Steinert: Intelligent NIR Sorting Unit

The UniSort PR EVO 5.0 reflects Steinert’s years of experience gained from several UniSort generations and the huge amounts of data that have been processed. Some sorting applications are far more complex than others and cannot be handled using conventional methods – for example sorting silicone cartridges. Since they comprise a polyethylene (PE) outer wall, they are valuable materials for recycling. Silicone residues inside the cartridge can, however, contaminate pure PE products, even rendering them unusable, and meaning that they have to be removed from the material flow.

The Intelligent Object Identifier – a system for sorting machines – has been developed for precisely this initial application, Germany-based manufacturer Steinert underlined. It is supported by Artificial Intelligence (AI) that detects and isolates these cartridges using optically detectable characteristics. “These additional distinguishing features make for a more stable sorting process, while also improving sorting results.” In the future, this technology would also support other sorting tasks or make them possible for the first time, the company is convinced. For example, Steinert is working on an addition to the sorting program to separate polyethylene terephthalate (PET) bottles and trays that will further improve sorting reliability thanks to a new object detection feature. As reported, this solution can be integrated without any additional sensorics and is downward compatible with UniSort machines dating back to 2018 with a combination of NIR and color cameras.

Machine learning
This improvement has come about through software and the latest developments in the field of machine learning, especially in artificial neural networks, one of the worldwide leading experts in senor sorting and magnetic separation for waste and metal recycling emphasized. “Machine learning is the ability of algorithms to acquire information without being explicitly programmed to do so. In its most basic form, data can, therefore, be analyzed in order to learn recognition and distinguishing features on their own and then – in the case in question – to come to a conclusion about any silicone cartridges potentially present.” The optimum precondition for this training is comprehensive and detailed data, Steinert informed. Since hyperspectral imaging (HSI) technology was introduced in 2012, the company has been generating this data and uses this technology today to create the training conditions for algorithms, “which set the bar in this industry”. The data also allows users to sort better and, in the long term, also to develop digitalization strategies, for example, for collaborations with customers and suppliers. “Users can then be provided with the best possible sorting result without having to configure parameters themselves or deal with programming.”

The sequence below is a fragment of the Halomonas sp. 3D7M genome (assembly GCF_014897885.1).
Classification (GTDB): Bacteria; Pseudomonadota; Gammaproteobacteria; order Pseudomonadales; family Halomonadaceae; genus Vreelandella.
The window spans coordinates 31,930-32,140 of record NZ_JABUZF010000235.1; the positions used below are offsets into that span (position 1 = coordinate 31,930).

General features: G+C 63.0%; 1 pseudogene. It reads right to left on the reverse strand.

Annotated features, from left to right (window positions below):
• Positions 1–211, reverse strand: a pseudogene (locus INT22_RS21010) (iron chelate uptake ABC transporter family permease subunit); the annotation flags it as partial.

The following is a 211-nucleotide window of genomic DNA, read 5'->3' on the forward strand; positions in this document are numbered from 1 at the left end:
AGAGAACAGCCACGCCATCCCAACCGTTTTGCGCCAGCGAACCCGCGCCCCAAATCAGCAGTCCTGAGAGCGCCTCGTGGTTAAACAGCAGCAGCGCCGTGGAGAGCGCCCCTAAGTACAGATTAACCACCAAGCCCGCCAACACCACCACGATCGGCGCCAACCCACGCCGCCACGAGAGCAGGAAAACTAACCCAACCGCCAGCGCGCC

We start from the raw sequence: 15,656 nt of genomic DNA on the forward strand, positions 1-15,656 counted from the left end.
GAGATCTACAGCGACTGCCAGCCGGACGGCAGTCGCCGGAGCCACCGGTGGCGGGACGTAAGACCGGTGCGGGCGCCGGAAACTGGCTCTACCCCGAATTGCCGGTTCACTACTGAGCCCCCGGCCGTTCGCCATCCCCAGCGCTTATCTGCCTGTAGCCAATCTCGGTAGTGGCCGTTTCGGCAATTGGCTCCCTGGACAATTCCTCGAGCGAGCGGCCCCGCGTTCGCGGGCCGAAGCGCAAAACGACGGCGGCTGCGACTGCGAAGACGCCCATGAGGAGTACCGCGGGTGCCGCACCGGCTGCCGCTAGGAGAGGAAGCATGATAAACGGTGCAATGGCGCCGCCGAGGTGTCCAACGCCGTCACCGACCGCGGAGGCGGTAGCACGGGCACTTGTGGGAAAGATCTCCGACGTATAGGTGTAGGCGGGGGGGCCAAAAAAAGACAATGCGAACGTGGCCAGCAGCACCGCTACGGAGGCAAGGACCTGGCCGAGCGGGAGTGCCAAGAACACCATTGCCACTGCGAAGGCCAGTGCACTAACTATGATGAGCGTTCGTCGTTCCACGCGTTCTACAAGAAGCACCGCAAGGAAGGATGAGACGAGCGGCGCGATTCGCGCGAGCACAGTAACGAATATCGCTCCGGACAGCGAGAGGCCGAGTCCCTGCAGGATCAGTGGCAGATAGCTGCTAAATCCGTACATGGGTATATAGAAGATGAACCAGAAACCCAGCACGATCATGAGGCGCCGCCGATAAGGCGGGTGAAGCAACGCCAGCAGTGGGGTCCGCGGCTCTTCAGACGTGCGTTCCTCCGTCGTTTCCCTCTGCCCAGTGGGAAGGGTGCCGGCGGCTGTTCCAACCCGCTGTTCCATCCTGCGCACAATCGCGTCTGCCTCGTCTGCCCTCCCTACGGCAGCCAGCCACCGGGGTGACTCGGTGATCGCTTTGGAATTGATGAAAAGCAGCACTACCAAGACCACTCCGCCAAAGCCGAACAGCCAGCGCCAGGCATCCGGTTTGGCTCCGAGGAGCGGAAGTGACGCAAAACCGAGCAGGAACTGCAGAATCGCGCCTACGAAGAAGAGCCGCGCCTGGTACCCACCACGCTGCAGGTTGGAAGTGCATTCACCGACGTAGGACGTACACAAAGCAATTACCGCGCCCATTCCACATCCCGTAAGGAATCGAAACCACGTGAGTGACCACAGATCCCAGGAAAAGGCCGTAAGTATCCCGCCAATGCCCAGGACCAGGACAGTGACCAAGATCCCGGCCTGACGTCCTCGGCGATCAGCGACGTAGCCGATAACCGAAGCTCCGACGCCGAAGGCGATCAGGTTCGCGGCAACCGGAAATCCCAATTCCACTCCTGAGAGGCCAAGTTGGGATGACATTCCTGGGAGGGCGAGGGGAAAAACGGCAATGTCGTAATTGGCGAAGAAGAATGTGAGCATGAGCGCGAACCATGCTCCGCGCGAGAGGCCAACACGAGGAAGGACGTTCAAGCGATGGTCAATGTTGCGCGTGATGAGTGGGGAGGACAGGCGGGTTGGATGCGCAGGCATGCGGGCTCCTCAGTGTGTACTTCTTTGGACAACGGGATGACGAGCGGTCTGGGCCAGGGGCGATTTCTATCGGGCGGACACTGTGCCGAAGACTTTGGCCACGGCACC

The UniSort PR EVO 5.0 has been put through its paces in practical trials since 2019 and is the next logical step in the evolution of sorting machines, Steinert gave account. Furthermore, it would be a showpiece of modern technology and robust engineering work. Alongside a whole host of detail improvements, the latest iteration features a design which is much easier to maintain and delivers advanced sorting results.

(GR12020, Page 51, Photo: Steinert)